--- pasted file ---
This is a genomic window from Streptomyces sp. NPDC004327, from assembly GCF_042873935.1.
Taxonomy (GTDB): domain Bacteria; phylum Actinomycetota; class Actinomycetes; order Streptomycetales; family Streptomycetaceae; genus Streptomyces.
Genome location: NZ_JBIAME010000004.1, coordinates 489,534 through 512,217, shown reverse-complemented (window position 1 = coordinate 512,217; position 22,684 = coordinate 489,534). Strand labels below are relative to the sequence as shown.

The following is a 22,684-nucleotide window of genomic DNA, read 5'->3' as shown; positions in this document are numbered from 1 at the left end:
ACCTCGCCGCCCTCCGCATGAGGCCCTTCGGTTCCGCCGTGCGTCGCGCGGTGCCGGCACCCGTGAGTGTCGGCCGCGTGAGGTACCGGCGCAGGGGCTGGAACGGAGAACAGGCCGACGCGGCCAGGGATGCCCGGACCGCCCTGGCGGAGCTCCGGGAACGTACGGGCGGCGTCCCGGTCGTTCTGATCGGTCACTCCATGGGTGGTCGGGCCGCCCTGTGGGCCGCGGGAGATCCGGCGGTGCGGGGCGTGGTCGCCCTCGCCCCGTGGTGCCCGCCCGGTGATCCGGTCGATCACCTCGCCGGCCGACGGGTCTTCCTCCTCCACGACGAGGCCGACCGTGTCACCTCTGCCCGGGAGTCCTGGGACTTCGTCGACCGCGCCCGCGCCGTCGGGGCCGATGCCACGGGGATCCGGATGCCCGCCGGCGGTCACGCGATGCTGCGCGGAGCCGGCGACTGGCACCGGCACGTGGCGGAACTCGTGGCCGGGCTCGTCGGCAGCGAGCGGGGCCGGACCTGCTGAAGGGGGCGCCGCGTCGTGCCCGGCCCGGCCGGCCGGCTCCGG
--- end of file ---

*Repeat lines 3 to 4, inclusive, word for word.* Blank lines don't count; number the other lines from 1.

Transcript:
Genome location: NZ_JBIAME010000004.1, coordinates 489,534 through 512,217, shown reverse-complemented (window position 1 = coordinate 512,217; position 22,684 = coordinate 489,534). Strand labels below are relative to the sequence as shown.

The following is a 22,684-nucleotide window of genomic DNA, read 5'->3' as shown; positions in this document are numbered from 1 at the left end: